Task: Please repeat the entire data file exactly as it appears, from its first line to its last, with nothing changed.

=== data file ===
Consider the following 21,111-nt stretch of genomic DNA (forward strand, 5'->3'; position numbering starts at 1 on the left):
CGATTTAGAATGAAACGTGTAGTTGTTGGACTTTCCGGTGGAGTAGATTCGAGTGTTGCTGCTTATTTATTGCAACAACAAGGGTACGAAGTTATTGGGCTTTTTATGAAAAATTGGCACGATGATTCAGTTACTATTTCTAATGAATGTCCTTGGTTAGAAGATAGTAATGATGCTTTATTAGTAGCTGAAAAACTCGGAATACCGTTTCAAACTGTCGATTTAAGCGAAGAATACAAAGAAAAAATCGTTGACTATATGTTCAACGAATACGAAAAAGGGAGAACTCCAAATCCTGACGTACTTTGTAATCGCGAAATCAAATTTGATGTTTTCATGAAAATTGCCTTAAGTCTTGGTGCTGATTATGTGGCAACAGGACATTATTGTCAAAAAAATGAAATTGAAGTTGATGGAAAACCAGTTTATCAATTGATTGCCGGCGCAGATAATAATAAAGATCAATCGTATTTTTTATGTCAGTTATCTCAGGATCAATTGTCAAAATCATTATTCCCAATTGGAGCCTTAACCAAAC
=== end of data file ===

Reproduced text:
Consider the following 21,111-nt stretch of genomic DNA (forward strand, 5'->3'; position numbering starts at 1 on the left):
CGATTTAGAATGAAACGTGTAGTTGTTGGACTTTCCGGTGGAGTAGATTCGAGTGTTGCTGCTTATTTATTGCAACAACAAGGGTACGAAGTTATTGGGCTTTTTATGAAAAATTGGCACGATGATTCAGTTACTATTTCTAATGAATGTCCTTGGTTAGAAGATAGTAATGATGCTTTATTAGTAGCTGAAAAACTCGGAATACCGTTTCAAACTGTCGATTTAAGCGAAGAATACAAAGAAAAAATCGTTGACTATATGTTCAACGAATACGAAAAAGGGAGAACTCCAAATCCTGACGTACTTTGTAATCGCGAAATCAAATTTGATGTTTTCATGAAAATTGCCTTAAGTCTTGGTGCTGATTATGTGGCAACAGGACATTATTGTCAAAAAAATGAAATTGAAGTTGATGGAAAACCAGTTTATCAATTGATTGCCGGCGCAGATAATAATAAAGATCAATCGTATTTTTTATGTCAGTTATCTCAGGATCAATTGTCAAAATCATTATTCCCAATTGGAGCCTTAACCAAAC